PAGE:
IOC Removes Wrestling from Olympics
Olympic gold winner for wrestling, Dan Gable, sums up his views on quite possibly one of the toughest and oldest sports in just one quote, “Once you’ve wrestled, everything else in life is easy.” However, the IOC, International Olympic Committee, didn’t seem to agree with Gable when they removed wrestling from the Olympics starting in 2020. The news of wrestling’s removal has begun uproar of criticism from wrestlers, coaches and sports anchors.
Many current wrestlers in high school and college dream of competing for the United States in the Olympics because that’s the highest level you can reach. Unlike football, baseball, and numerous other sports, a professional league does not exist. The main accusation of why the IOC dropped wrestling from the Olympic Games is to make the event more viewer friendly. The committee reviewed the sports on the summer program and came to a decision based on criteria including TV-ratings, ticket sales, and popularity. The IOC will hold future meetings to review the decisions again; however it’s not likely that wrestling will be voted back on the list after being dropped so recently.
“It was an extremely difficult decision to take. The motivation of every member is never based on a single reason. There are always several reasons. It was a secret vote,” explained IOC Vice President Thomas Bach of Germany. “There will always be criticism, but I think the great majority will understand that we took a decision based on facts and for the modernization of the Olympic Games.”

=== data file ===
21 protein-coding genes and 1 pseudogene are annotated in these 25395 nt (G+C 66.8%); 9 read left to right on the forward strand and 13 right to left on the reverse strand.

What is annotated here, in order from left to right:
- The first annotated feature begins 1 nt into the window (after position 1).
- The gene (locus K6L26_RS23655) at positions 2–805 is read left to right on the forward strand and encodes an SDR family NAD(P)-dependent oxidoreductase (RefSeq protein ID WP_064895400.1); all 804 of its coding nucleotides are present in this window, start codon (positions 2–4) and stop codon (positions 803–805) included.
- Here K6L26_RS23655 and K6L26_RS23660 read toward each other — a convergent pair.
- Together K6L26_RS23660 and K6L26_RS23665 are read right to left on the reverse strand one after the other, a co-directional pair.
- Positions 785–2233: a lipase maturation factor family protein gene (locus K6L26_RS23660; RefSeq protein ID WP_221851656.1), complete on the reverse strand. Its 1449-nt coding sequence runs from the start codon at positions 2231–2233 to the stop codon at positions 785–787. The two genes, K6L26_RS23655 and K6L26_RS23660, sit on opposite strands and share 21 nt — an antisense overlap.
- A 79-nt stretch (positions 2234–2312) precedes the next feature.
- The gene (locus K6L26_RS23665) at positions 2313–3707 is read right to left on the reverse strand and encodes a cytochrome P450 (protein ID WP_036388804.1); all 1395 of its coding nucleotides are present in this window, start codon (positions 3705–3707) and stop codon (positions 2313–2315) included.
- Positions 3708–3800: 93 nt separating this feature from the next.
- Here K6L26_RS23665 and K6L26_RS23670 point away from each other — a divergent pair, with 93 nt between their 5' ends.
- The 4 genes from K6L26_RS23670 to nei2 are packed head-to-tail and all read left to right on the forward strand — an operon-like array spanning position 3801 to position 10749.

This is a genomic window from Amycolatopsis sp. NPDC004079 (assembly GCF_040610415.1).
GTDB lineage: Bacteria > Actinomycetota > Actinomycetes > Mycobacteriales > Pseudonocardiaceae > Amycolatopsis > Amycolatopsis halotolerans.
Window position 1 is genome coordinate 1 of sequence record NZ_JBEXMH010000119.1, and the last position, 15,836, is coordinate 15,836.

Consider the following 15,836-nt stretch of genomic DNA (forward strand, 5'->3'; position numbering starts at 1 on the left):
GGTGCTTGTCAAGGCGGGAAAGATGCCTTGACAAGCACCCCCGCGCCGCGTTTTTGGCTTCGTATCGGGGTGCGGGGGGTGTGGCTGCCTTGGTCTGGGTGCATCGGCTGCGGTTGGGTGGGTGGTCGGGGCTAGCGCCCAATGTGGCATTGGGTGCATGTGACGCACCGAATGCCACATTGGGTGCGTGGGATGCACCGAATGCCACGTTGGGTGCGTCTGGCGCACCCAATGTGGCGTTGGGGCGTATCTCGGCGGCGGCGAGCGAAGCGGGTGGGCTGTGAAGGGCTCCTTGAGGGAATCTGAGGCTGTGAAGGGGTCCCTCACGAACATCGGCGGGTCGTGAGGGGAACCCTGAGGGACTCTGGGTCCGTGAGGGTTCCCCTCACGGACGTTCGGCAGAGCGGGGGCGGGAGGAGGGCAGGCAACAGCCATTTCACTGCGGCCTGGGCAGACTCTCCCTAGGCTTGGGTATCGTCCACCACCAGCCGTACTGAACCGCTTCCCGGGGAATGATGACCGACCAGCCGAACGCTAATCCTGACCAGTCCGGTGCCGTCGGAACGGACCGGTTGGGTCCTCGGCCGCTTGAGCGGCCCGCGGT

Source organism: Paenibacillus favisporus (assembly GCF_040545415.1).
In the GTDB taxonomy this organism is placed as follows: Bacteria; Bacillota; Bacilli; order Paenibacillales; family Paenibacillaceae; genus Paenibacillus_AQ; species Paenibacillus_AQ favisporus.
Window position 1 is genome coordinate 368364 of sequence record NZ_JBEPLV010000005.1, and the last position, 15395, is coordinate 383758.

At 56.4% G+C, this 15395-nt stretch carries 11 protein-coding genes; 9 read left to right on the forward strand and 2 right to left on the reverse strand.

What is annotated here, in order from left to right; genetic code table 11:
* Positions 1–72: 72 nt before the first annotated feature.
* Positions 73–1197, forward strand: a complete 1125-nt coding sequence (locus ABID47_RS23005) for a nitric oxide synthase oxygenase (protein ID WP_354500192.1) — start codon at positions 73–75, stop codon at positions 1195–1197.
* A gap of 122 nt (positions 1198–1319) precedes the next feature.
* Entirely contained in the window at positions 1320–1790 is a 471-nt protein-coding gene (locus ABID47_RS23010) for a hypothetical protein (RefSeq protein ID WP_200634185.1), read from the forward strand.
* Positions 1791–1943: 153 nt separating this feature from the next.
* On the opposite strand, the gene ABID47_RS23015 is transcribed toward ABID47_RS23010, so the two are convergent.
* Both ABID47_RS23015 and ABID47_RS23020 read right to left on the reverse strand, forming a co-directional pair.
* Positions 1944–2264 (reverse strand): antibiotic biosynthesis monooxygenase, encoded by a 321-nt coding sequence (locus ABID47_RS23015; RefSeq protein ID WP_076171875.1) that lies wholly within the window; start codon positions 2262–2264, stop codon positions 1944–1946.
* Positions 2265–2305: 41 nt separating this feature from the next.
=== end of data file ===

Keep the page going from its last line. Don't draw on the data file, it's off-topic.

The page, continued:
If you’ve ever wrestled, lived with a wrestler, or have even just been friends with a wrestler you know the discipline and commitment it takes to excel in the sport. I’ve never had to “make weight” but I’ve seen my brother and cousins sit through Thanksgiving and Christmas without indulging like the rest of my family. If that doesn’t exhibit commitment than I’m not sure what does. Wrestling teaches a lot more than just the things wrestlers learn on the mat.
“Wrestling has taught me good work ethic. And that if you want to be good or successful at something you have to work towards it even though it’s not easy,” said Derek Goodwin, wrestler for 10 years and a member of Bloomsburg’s wrestling team.
Another issue being voiced by the wrestling community is some of the sports that were chosen to remain in the Olympics over wrestling. “They wanted to modernize the Olympics but some of the options like wake boarding and table tennis aren’t really sports; they’re hobbies,” says Goodwin in response to the removal of wrestling. “I think it’s crazy to believe they want to take away a sport that dates back to the early Romans and Greeks for things that are hobbies.” After reading endless news articles, letters to the IOC, and even Facebook statuses I think that Thomas Bach may be underestimating the negative reception of wrestling’s removal.